NORWAY — It was a valiant effort Friday, but in the end the Komatsu 382 excavator was no match for the massive Indian Rock beside Route 117.

Town officials gathered early in the morning to watch what they hoped
would be the successful removal of the rock, which has a deep depression
that some people believe American Indians used for grinding corn. The rock has to be removed or blasted to make way for a $1.6 million
road reconstruction project by project the Maine Department of Transportation.

Town officials committed themselves earlier this summer to trying to
save the rock, with hopes of putting it at the Lake Pennesseewassee
picnic area with an accompanying history display. Legend has it that the rock was used by early natives to grind corn or
tan hides, but state archaeologists, who have examined it several
times over the past 20 years, say there is no evidence that the site
was occupied by American Indians in the early 1600s. The rock’s deep
depression is simply a natural formation, the experts say.

It didn’t take long Friday to see that removal efforts weren’t going to work.

“It’s not moving,” Selectman Irene Millett said as she and fellow
board member Bruce Cook and Town Manager David Holt stood watching the
K&K excavator being pulled back and up off the ground a few feet by
the weight of the massive rock. The visible part apparently is
the top of a
much larger rock that probably extended across the road, officials
said.

David Lycette, resident engineer for the MDOT’s Highway Program, said the plan was to loosen the rock Friday and eventually move it off site.

Excavator operator Dustin Hackett tried for nearly 30 minutes to budge the rock, to no avail.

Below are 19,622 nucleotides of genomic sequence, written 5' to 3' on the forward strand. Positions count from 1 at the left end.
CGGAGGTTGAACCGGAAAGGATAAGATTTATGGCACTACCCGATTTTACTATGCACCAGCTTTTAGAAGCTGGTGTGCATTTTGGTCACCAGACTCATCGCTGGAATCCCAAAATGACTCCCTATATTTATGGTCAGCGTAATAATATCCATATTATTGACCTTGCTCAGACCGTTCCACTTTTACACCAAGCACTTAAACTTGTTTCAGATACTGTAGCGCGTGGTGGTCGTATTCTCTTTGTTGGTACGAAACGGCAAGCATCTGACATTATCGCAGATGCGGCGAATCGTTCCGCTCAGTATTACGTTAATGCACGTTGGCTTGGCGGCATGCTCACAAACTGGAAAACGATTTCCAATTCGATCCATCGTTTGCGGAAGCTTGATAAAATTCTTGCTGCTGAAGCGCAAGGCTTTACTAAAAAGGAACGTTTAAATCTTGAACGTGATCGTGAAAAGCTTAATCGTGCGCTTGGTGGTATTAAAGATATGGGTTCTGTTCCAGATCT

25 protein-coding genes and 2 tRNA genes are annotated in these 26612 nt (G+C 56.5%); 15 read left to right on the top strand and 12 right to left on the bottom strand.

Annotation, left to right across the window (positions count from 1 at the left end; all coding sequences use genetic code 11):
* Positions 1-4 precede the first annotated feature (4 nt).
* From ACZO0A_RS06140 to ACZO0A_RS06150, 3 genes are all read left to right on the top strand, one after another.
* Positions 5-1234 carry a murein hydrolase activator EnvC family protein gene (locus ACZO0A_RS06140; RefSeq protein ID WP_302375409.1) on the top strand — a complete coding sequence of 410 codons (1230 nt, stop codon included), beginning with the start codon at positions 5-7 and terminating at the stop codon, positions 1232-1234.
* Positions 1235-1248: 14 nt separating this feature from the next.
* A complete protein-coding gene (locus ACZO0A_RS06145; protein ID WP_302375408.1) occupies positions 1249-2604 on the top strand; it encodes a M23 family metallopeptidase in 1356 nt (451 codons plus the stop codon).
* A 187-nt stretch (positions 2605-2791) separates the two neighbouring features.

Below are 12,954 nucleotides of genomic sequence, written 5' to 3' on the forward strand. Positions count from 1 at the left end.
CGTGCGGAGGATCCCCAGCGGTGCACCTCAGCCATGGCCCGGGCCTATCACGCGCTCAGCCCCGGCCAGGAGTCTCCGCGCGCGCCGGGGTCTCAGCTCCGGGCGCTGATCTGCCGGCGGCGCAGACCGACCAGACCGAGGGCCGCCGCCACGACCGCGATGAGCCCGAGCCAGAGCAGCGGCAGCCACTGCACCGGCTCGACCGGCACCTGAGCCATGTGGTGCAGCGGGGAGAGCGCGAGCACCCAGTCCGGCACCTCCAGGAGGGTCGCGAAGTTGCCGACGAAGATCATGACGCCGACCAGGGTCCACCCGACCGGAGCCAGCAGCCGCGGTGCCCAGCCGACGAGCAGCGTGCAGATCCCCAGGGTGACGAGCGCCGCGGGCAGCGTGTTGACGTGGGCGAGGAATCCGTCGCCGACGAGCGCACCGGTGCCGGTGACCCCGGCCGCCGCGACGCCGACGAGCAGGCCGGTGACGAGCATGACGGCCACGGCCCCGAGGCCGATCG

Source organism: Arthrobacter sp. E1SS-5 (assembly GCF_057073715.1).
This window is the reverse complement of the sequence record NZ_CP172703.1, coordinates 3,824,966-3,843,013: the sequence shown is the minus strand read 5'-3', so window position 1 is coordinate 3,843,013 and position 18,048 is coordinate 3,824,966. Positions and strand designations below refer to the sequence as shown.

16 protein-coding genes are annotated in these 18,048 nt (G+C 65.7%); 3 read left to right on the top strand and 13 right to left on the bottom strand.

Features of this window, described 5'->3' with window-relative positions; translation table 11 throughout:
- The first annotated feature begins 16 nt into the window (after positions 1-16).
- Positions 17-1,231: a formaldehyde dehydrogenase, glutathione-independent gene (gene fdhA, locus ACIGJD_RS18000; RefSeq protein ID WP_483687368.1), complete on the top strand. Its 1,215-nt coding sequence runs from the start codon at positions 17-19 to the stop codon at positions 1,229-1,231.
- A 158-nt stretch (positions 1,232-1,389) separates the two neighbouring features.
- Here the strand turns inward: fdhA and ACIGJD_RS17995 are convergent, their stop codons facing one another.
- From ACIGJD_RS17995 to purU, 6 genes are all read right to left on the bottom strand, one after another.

“I think that’s about it. I don’t know if we can do much more,” said Lycette, who offered to give town officials several more weeks to come up with another plan.

Dynamite
seemed to be the only other option to save the outcropping, but at a cost of tens of thousands
of dollars just to ignite the first stick, it was deemed too expensive
and dangerous, and a further delay to the reconstruction project.

“Dynamite is not an option,” Cook said. “And we don’t want to delay the project.”

“It’s not hard to make a decision when there are no choices,” Holt said.

So in the next several weeks, road crews will blast the rock to bits.

The priority is to make the road safe, Holt said, because there have been more than 50
serious accidents on the highway in the past several
years.

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Crews rebuilding Route 117 in Norway tried unsuccessfully to remove Indian Rock on Friday morning, but found the outcropping with its deep depression impossible to move. Because of the cost, risk and time to dynamite it to save the outcropping, officials decided it will be blasted.

David Lycette, right, engineer for the Maine Department of Transportation’s highway program, talks with construction workers Friday as they try to determine if Indian Rock beside Route 117 in Norway can be removed. The outcropping is a portion of a much larger rock that proved immovable. Officials decided it will have to be blasted apart to accommodate the road rebuilding project.


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